Anthony Parent posted that tacked into a highway bill that has recently passed the U.S. Senate has a provision that would allow the State Department to deny passports to US taxpayers who owe delinquent tax debts to the IRS.
If you owe more than $50,000 to the IRS, and if this Bill is signed into law by the president, you could be denied your right to leave the United States.
Who can be denied a passport for delinquent IRS tax debts?
The Bill, if signed into law, would have dire consequences for those with big unpaid and unresolved tax bills. The law would apply to those who (1) owe more than $50,000 to the IRS, and in addition, have been issued a (2) notice of federal tax lien, or a final notice of intent to levy. Those with smaller tax debts, and those tax debt proposed by an IRS audit and not finalized are not affected.
Does this mean if you owe money to the IRS, you can’t get a passport? Or your passport will be revoked?
No. First of all this bill is not law yet. Second, even if it become law, the bill clearly states that if you are in a repayment plan, or installment agreement with the IRS, your passport will not be denied. The same is true even if you settle your back taxes with an Offer in Compromise, you can still get a passport.
If your case is still pending with IRS appeals with a Collection Due Process hearing, and there is no final determination letter, you can still get your Passport renewed.
Also there are exceptions for those attempting to return to the US and those who wish to leave the US for family emergencies. It is unclear who will be in charge of who will be determining what a family emergency is.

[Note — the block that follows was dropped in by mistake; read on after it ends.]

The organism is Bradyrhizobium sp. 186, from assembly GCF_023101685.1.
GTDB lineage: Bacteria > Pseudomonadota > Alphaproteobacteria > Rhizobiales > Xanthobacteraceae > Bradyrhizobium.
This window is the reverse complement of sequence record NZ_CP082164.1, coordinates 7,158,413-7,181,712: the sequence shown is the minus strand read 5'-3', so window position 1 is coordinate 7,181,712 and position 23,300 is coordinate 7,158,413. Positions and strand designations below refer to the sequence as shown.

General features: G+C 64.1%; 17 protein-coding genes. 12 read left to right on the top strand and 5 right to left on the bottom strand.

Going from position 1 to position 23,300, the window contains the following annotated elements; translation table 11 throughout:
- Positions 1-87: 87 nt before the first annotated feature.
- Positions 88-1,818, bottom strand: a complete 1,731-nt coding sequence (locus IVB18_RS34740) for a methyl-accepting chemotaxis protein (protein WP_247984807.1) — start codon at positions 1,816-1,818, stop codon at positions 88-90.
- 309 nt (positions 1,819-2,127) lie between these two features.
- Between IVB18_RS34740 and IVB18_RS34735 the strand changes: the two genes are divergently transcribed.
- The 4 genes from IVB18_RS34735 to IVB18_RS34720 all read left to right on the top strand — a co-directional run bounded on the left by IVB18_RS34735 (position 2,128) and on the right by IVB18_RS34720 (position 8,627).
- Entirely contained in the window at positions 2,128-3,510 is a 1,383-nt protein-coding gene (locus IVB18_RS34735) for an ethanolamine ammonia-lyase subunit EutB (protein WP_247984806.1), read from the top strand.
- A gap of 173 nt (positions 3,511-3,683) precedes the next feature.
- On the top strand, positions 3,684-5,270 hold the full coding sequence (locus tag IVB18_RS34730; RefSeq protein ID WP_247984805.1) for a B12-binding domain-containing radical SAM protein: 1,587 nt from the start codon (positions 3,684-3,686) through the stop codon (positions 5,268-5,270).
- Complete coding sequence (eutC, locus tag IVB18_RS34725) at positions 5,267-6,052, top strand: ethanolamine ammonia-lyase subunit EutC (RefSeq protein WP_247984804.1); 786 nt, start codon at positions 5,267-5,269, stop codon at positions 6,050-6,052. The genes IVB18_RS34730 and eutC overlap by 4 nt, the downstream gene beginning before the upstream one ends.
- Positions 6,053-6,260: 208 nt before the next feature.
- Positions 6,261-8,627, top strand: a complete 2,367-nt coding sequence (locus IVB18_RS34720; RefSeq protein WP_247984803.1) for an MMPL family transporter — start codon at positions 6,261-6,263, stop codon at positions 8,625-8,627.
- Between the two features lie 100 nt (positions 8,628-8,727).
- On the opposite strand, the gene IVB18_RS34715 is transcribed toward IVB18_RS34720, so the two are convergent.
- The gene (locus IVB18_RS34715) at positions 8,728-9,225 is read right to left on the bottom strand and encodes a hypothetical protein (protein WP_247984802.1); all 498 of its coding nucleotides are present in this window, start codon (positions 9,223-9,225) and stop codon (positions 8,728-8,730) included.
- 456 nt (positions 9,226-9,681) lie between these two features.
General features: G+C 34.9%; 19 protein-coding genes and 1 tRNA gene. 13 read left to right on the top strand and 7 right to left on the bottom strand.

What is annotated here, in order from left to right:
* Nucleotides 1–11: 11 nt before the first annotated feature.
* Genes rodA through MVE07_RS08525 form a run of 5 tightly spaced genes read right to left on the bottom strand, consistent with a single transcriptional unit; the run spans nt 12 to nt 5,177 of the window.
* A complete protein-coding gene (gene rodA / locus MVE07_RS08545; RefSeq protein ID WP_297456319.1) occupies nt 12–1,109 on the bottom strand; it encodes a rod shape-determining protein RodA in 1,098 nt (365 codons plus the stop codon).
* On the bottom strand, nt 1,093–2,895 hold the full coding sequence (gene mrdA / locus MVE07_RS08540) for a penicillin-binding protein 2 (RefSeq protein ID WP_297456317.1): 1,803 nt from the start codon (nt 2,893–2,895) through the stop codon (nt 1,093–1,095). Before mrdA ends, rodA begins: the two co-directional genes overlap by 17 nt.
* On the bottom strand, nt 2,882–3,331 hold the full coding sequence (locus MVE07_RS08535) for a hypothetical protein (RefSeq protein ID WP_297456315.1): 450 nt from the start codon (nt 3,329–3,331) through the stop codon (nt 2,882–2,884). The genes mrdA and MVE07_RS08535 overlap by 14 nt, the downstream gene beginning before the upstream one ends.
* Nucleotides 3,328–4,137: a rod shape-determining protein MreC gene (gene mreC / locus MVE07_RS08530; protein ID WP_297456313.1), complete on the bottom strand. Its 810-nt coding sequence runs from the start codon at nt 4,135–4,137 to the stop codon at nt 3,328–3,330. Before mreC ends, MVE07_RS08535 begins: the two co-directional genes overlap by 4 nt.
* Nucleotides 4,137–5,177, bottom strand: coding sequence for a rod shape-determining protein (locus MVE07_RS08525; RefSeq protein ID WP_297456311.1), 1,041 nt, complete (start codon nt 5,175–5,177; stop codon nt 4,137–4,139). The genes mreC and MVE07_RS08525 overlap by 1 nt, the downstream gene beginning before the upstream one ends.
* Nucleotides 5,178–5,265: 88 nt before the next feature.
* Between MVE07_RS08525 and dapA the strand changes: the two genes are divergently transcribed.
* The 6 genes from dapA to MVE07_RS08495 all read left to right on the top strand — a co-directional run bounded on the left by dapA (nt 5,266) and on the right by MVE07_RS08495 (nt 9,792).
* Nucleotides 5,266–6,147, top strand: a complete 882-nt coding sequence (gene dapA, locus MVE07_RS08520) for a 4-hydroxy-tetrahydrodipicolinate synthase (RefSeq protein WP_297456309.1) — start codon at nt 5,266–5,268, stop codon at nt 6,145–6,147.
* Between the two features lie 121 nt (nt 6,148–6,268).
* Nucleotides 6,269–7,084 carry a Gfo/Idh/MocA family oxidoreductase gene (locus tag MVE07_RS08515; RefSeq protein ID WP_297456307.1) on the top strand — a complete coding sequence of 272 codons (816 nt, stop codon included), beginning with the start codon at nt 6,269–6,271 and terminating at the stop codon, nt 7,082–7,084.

But what about those in Currently Non-Collectible status?
There it is a little tricky. Currently Non-Collectible status is when the IRS agrees the taxpayer is in a hardship and agrees not demand any money, aside from holding on to tax refunds (there is an additional requirement is that a taxpayer not run up any new tax debts). But believe it or not, there is actually no statute that authorizes Currently Non-Collectible or “hardship” status.
Known as Code 530 to IRS insiders, “CNC status” is authorized by IRS policy statement 5-71 as referenced in the Internal Revenue Manual 188.8.131.52. This bill makes no reference to those in CNC.
Probably not lose your passport for FBAR penalties?
FBAR penalties are penalties the IRS imposing for failure to properly report foreign bank accounts. So can you lose you passport for unpaid FBAR penalties? Probably not.
First, the bill is written rather vaguely. It says a “tax.” Well, FBAR penalties aren’t really a tax and this is why it makes a difference. The basis for the imposition of taxes comes from Title 26 of the US tax code. The basis for the implementation of FBAR penalties comes from Title 31, and in particular the Bank Secrecy Act. This bill seeks to amend would amend Title 26, and not Title 31. So liabilities from Title 31 would, arguable, be exempt.
Further supporting the argument that this would not apply to outstanding FBAR penalties is the fact that the administrative remedies available to past due tax obligations are not available to FBAR penalty assessments.
This Bill will not impact most people who owe money to the IRS but have come up with a solution to pay or settle back taxes. But rather, only those who have not addressed their tax debts are subject to having their passports revoked. And as far as can be determined, will not impact those who have unpaid FBAR penalties. The text of the relevant section of the Bill is here
Read more at: Tax Times blog